The low-mass stellar population in the young cluster Tr 37: Disk evolution, accretion, and environment

Aurora Sicilia-Aguilar, Jinyoung Serena Kim, Andrej Sobolev, Konstantin Getman, Thomas Henning, Min Fang

Research output: Contribution to journalArticle

6 Scopus citations

Abstract

Aims. We present a study of accretion and protoplanetary disks around M-type stars in the 4 Myr-old cluster Tr 37. With a well-studied solar-type population, Tr 37 is a benchmark for disk evolution. Methods. We used low-resolution spectroscopy to identify and classify 141 members (78 new ones) and 64 probable members, mostly M-type stars. Hα emission provides information about accretion. Optical, 2MASS, Spitzer, and WISE data are used to trace the spectral energy distributions (SEDs) and search for disks. We construct radiative transfer models to explore the structures of full-disks, pre-transition, transition, and dust-depleted disks. Results. Including the new members and the known solar-type stars, we confirm that a substantial fraction (~2/5) of disks show signs of evolution, either as radial dust evolution (transition/pre-transition disks) or as a more global evolution (with low small-dust masses, dust settling, and weak/absent accretion signatures). Accretion is strongly dependent on the SED type. About half of the transition objects are consistent with no accretion, and dust-depleted disks have weak (or undetectable) accretion signatures, especially among M-type stars. Conclusions. The analysis of accretion and disk structure suggests a parallel evolution of dust and gas. We find several distinct classes of evolved disks, based on SED type and accretion status, pointing to different disk dispersal mechanisms and probably different evolutionary paths. Dust depletion and opening of inner holes appear to be independent processes: most transition disks are not dust-depleted, and most dust-depleted disks do not require inner holes. The differences in disk structure between M-type and solar-type stars in Tr 37 (4 Myr old) are not as remarkable as in the young, sparse, Coronet cluster (1-2 Myr old), suggesting that other factors, like the environment/interactions in each cluster, are likely to play an important role in the disk evolution and dispersal. Finally, we also find some evidence of clumpy star formation or mini-clusters within Tr 37.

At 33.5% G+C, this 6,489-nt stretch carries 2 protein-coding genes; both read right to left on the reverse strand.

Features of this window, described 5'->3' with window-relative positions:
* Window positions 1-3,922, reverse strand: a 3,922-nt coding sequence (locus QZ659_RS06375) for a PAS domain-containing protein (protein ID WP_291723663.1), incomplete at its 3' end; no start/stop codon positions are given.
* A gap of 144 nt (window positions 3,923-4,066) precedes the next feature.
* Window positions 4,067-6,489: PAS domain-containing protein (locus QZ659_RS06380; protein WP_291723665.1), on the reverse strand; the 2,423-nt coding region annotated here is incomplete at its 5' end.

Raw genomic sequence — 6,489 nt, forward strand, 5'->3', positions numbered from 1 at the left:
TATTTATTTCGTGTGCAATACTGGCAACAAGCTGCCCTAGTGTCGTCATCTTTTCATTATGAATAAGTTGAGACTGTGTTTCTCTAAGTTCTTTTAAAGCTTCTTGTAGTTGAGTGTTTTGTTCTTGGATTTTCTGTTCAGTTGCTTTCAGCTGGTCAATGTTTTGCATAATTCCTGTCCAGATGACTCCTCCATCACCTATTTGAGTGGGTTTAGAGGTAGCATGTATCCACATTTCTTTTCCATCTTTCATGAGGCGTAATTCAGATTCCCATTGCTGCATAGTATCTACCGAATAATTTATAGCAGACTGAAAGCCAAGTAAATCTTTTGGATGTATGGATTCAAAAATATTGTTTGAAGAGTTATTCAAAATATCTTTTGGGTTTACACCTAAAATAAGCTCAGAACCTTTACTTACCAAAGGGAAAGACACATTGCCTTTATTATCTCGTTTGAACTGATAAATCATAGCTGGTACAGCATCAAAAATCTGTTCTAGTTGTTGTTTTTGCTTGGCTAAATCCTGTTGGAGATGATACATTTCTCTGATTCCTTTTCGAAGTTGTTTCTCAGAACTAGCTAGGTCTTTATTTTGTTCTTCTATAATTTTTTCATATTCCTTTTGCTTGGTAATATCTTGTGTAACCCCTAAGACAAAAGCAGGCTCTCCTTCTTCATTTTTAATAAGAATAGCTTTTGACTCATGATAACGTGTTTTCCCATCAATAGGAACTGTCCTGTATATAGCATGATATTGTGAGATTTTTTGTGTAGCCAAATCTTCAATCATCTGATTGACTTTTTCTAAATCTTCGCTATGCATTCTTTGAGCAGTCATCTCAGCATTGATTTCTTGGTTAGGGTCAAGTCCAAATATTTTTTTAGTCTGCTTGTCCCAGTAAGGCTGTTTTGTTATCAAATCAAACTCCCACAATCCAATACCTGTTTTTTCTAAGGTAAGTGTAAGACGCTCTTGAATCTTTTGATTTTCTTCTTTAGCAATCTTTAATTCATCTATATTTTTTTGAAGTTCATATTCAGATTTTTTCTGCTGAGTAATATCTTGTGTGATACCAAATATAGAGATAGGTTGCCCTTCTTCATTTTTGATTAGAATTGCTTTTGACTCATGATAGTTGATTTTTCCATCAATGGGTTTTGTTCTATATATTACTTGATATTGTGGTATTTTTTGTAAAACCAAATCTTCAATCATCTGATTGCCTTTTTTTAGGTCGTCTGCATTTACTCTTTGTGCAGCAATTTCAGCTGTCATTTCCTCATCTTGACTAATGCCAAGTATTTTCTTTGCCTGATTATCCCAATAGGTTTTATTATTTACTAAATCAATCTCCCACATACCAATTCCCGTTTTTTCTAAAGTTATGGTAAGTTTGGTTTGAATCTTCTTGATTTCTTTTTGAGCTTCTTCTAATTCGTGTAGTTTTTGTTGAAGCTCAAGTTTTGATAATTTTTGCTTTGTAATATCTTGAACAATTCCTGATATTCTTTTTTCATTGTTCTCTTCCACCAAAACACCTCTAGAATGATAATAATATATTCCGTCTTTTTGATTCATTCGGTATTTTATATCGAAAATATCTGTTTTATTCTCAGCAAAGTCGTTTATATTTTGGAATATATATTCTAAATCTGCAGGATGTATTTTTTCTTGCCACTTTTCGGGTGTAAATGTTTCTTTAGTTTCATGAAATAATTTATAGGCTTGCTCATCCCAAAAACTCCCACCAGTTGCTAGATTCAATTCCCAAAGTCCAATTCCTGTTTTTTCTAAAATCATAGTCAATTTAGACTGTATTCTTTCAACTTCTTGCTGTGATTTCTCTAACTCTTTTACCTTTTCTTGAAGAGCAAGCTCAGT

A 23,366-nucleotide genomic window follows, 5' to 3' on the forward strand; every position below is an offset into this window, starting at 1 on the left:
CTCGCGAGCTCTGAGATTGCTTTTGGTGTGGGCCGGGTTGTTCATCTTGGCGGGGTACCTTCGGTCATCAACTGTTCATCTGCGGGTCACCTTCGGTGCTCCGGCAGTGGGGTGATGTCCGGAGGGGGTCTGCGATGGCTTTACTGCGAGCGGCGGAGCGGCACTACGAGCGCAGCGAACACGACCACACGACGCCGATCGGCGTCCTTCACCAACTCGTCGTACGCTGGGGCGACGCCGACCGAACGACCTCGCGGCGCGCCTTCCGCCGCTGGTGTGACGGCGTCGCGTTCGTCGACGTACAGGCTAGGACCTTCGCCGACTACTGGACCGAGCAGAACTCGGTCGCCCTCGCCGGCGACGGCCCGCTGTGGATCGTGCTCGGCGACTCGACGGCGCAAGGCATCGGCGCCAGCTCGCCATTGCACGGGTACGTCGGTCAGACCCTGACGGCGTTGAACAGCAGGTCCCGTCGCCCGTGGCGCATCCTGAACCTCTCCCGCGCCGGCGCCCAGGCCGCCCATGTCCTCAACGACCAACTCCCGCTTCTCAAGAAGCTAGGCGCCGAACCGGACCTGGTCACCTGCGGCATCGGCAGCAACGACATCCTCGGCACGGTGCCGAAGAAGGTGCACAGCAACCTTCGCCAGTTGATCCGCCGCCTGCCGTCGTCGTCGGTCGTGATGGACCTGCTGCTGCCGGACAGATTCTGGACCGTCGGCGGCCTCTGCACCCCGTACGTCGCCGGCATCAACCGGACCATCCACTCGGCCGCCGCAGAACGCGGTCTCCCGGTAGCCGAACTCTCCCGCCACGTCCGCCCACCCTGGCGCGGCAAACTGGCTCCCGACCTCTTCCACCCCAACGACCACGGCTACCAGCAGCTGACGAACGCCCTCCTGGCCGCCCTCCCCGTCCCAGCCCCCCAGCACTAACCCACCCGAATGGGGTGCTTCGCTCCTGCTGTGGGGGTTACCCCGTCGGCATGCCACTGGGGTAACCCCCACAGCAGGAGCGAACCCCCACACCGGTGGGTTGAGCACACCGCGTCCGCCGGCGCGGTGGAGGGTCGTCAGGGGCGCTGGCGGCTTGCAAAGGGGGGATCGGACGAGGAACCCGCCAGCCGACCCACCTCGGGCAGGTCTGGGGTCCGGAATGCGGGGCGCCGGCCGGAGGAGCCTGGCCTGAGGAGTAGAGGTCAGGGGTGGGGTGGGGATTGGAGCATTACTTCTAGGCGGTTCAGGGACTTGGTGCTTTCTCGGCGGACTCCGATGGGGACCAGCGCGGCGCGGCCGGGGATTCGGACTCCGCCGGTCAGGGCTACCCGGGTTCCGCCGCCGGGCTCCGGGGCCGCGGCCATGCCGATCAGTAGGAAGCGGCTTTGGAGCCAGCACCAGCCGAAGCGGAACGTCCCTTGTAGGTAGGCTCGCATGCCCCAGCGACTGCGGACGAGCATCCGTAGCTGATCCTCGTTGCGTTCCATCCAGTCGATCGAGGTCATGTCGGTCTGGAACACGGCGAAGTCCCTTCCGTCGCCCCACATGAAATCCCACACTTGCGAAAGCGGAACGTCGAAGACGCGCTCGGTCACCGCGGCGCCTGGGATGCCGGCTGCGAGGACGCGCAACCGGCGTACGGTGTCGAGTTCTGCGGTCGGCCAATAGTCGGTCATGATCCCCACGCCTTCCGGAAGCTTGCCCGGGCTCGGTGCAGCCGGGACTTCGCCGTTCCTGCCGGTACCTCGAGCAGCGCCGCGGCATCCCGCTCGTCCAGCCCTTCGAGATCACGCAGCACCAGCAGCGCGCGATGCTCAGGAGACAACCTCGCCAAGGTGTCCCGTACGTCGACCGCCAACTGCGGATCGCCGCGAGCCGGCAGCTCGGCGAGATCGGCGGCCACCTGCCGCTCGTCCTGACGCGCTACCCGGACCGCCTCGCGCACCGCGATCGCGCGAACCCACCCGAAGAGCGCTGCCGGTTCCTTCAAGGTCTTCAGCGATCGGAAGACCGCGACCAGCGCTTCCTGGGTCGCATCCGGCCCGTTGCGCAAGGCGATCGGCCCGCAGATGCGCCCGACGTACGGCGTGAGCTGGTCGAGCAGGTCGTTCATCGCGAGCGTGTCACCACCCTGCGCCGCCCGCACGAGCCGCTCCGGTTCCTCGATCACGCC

Original languageEnglish (US)
Article numberA3
JournalAstronomy and Astrophysics
Volume559
DOIs
StatePublished - 2013

All Science Journal Classification (ASJC) codes

  • Astronomy and Astrophysics
  • Space and Planetary Science

Fingerprint Dive into the research topics of 'The low-mass stellar population in the young cluster Tr 37: Disk evolution, accretion, and environment'. Together they form a unique fingerprint.

  • Cite this